Safe and Flexible Driving Rules | TATEMS Fleet Maintenance Software

Safe and Flexible Driving Rules

Driving hours have long been a part of trucking safety. Driving for too many hours can cause drowsiness and a lack of concentration. To drive long distances and sustain the necessary energy it takes to work in the trucking industry, many drivers plan ahead.


Hours Of Service

The Federal Motor Carrier Safety Administration was first adopted in 1937 for the safety of commercial drivers. The Hours of Service rules then specified what the operating hours should look like for truck drivers. Since then, the rules and guidelines have been changed to meet current standards.

Truck driver hours of service rules were changed on September 29th. The official new rules allow for more flexibility so that scheduling hours around breaks are now easier. Among some of these guidelines, two exceptional changes provide huge benefits to trucking safety: The Thirty Minute Rule and The Adverse Driving Conditions Exception.

Adverse Driving Conditions

The Adverse Driving Conditions Exception extends the maximum permitted driving time by two hours. Due to inclement weather conditions or traffic build-ups, it can be tempting to drive faster to complete the distance needed by the driving deadline hours. With two additional hours, unexpected driving conditions are not nearly as stressful for truck drivers.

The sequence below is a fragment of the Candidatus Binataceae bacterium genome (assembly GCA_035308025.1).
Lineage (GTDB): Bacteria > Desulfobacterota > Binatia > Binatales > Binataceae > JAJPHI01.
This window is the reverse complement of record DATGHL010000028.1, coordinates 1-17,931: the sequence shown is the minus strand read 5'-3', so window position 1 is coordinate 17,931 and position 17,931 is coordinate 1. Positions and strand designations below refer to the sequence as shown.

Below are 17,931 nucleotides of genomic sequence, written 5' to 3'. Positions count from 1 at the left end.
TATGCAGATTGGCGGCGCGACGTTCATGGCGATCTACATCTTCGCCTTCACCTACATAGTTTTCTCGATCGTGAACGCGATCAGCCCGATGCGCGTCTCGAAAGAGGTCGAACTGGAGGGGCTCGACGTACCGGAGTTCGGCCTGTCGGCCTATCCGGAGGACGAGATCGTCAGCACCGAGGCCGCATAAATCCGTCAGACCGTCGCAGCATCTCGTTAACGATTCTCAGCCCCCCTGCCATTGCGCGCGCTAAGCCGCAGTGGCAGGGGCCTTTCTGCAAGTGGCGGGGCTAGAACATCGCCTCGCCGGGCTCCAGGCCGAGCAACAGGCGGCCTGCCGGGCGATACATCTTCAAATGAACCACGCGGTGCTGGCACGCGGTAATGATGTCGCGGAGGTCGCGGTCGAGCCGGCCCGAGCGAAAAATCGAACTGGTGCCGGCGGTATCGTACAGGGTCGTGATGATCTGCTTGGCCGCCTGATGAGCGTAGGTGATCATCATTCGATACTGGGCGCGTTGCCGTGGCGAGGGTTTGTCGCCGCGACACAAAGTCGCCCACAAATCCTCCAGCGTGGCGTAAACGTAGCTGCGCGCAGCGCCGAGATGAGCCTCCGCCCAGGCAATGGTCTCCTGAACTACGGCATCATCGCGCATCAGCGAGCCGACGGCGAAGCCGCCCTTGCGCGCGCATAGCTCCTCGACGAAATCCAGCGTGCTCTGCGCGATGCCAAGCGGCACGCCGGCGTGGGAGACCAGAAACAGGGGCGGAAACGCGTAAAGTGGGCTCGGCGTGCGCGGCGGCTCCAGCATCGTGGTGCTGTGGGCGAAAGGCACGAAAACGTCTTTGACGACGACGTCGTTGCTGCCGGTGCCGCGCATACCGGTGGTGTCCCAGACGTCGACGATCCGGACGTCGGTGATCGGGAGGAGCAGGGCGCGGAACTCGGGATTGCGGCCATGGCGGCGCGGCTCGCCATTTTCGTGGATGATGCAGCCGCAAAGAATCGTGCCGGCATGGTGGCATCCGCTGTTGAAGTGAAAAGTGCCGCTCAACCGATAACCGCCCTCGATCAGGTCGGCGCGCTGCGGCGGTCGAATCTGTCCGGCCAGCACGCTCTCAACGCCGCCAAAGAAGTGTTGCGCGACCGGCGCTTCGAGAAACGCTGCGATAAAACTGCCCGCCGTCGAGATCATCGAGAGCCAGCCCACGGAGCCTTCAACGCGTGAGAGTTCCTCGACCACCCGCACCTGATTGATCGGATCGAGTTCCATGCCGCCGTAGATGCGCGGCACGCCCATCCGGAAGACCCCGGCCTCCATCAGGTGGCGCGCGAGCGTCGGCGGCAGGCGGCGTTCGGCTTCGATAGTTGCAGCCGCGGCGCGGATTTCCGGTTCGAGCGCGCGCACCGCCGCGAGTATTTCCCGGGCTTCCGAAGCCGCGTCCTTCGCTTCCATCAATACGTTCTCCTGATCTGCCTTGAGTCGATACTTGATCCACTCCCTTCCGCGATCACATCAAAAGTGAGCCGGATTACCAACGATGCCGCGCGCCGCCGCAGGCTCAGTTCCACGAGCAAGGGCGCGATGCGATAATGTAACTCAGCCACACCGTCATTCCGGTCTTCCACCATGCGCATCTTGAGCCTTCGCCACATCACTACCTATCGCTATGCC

The Thirty Minute Rule

The Thirty Minute Rule was created for mandatory break times. Continuous driving throughout the day can be hazardous without intermittent breaks. Without these breaks, drivers can become unaware of drowsiness or a lack of concentration and may cause harm to themselves or other drivers. The thirty minute break rule requires a break after eight hours of consecutive driving time. At this point, a driver can relax at a restaurant or take a nap before re-energizing for the next stretch.


Driving safety can sometimes be an afterthought when distance and time are of the essence. By following the guidelines set in place by The Federal Motor Carrier Safety Administration, commercial motor vehicle drivers can remember to stay safe on the road.

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